Tallink: Finland travel restrictions followed by passenger numbers halving

Tallinn-Helsinki ferry (picture is illustrative).
Tallinn-Helsinki ferry (picture is illustrative). Source: Siim Lõvi/ERR

Shipping line Tallink says travel restrictions imposed by the Finnish government last month amid fears of rising coronavirus rates and reports of more virulent strains of COVID-19 have been followed by a halving of its passenger numbers.

Tallink says its Star and Megastar vessels carried fewer than 3,000 people last week, almost half the already reduced figure before the restrictions were introduced.

Even in January, Tallink passenger numbers between Estonia and Finland, at 93,000, were already less than a third the figure for the same month in 2019 (330,000), the company says.

Katri Link, Tallink's Head of Communications, told ERR Wednesday that: "Restrictions on free movement between countries have had an immediate effect on our passenger numbers."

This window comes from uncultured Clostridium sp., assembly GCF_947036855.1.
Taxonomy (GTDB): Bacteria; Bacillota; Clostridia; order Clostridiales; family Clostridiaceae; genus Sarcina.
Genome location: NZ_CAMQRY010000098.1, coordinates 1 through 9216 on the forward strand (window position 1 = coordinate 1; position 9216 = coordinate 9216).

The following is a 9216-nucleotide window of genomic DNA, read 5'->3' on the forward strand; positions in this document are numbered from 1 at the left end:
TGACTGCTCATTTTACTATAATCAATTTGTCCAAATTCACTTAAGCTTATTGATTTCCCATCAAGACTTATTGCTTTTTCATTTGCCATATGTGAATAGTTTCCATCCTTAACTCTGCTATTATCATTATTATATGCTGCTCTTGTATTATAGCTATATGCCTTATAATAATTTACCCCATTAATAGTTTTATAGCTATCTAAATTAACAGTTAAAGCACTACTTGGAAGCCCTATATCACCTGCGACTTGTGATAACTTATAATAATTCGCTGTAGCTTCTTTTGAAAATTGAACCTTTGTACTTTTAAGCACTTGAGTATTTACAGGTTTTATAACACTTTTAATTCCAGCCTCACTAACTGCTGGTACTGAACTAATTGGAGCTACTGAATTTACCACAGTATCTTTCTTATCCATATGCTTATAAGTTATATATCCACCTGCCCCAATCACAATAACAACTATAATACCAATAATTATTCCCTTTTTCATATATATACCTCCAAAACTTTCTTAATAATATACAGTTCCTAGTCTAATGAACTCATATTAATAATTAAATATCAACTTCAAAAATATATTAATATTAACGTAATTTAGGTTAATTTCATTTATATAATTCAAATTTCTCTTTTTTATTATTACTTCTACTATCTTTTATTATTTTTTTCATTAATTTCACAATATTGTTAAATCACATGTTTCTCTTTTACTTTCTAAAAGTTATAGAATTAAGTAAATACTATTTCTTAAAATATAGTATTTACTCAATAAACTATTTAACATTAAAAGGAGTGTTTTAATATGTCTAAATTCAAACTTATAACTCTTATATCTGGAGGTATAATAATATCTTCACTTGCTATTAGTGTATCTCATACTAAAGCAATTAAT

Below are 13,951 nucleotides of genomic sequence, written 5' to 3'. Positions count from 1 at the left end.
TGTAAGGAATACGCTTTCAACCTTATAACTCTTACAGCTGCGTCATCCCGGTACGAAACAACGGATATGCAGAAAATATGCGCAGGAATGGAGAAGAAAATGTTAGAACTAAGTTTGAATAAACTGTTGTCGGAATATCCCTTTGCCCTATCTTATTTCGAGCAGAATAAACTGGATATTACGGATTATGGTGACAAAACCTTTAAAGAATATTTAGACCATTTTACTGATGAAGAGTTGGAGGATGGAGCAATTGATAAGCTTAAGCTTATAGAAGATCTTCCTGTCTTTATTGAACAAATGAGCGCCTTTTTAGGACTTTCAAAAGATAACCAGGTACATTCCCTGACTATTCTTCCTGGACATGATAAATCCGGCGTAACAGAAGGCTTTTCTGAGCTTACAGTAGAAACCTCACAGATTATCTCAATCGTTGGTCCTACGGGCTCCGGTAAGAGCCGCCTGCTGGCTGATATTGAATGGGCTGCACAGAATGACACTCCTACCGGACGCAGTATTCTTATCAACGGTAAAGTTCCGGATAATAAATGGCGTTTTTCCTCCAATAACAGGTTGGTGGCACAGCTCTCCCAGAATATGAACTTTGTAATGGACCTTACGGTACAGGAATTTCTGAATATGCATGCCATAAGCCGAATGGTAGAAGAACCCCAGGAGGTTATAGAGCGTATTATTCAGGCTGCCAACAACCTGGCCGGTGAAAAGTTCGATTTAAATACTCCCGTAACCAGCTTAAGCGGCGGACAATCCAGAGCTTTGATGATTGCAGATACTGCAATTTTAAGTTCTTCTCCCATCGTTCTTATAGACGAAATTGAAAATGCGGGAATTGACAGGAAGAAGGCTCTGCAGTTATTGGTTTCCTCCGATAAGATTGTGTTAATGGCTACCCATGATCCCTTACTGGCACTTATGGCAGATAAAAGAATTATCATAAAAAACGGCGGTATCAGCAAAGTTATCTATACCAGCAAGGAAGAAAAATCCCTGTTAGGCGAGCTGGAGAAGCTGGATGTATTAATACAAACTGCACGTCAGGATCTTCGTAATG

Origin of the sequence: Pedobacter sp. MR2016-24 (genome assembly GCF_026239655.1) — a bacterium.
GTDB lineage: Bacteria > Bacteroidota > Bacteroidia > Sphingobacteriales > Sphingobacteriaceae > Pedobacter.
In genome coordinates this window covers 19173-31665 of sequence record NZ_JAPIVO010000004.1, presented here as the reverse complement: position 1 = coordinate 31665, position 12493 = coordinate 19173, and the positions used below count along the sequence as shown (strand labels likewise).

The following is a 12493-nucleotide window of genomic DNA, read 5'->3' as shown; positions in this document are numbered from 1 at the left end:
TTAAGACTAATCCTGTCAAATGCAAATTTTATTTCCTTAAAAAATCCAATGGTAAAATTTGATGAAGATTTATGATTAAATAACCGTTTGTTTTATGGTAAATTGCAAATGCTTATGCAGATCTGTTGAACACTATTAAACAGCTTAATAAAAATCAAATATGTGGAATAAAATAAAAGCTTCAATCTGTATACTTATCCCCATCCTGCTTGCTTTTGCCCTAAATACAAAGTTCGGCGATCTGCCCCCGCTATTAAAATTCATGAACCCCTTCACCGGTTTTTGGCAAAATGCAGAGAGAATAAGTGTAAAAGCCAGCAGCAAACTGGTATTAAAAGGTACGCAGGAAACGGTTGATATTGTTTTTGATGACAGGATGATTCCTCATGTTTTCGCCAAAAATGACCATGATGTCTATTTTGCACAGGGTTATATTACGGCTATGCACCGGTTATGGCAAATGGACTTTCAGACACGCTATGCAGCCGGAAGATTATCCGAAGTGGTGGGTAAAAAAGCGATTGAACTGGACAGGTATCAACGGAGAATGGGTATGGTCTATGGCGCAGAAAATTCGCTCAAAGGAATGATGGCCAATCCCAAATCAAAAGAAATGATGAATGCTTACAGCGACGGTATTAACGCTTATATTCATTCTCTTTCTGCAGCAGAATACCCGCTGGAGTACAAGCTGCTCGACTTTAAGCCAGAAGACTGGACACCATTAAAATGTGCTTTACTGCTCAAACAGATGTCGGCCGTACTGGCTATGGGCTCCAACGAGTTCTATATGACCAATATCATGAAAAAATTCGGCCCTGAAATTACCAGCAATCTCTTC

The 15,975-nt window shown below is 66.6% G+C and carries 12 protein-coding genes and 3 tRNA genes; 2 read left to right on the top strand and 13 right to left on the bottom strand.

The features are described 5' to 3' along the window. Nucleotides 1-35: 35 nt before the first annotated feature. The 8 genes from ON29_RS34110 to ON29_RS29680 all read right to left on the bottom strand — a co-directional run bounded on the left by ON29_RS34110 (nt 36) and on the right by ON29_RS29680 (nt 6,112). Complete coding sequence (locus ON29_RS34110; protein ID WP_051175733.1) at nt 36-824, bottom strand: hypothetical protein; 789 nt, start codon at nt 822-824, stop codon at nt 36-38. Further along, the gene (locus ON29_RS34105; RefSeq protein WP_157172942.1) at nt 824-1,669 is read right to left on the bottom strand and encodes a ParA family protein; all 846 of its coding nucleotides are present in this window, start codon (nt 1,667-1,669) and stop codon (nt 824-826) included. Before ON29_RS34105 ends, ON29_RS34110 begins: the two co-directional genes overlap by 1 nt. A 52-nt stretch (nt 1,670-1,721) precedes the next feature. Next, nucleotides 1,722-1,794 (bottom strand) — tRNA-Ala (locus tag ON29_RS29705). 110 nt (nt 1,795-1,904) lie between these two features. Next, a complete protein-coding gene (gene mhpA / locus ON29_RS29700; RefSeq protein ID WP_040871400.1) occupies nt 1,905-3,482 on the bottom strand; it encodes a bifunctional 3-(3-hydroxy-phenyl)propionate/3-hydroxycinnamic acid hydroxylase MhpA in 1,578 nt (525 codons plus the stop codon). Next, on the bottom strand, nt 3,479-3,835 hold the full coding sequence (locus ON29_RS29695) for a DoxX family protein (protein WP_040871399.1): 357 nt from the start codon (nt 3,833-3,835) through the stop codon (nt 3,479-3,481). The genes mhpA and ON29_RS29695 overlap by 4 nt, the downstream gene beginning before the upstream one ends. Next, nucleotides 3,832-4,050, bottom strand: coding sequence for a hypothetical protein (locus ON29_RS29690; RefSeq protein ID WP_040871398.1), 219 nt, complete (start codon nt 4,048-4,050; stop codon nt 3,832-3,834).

Around 800 passengers per day and 5,500 per week had availed themselves of Tallink's services between Tallinn and Helsinki in the first half of January, the company says.

The Finnish government is to decide on whether to prolong its restrictions, currently set to run until February 25, later this week, with an announcement expected Friday.

The current regime, which came into force on January 27, grants exemptions to healthcare professionals, family members of Finnish citizens, those traveling for unavoidable family reasons, the diplomatic corps and a few other groups.

Most people who worked in either country and lived in the other had made the trip across the gulf of Finland during the latest restrictions, Link added.

While Tallink CEO Paavo Nõgene was unable to comment ahead of Friday's Finnish government decision, Estonia's prime minister, Kaja Kallas (Reform), is heading to Helsinki on the same day, for a meeting with her Finnish opposite number Sanna Marin.

Finland's current, 14-day coronavirus rate of infection is 97 per 100,000 inhabitants while Estonia's is over 600.

Large numbers of Estonian citizens and residents work in Finland in various sectors, including in healthcare and construction. As with the restrictions during the initial COVID-19 wave in spring, many such individuals have had to in effect choose which side of the Gulf of Finland to stay on, once restrictions come into effect.


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Editor: Andrew Whyte

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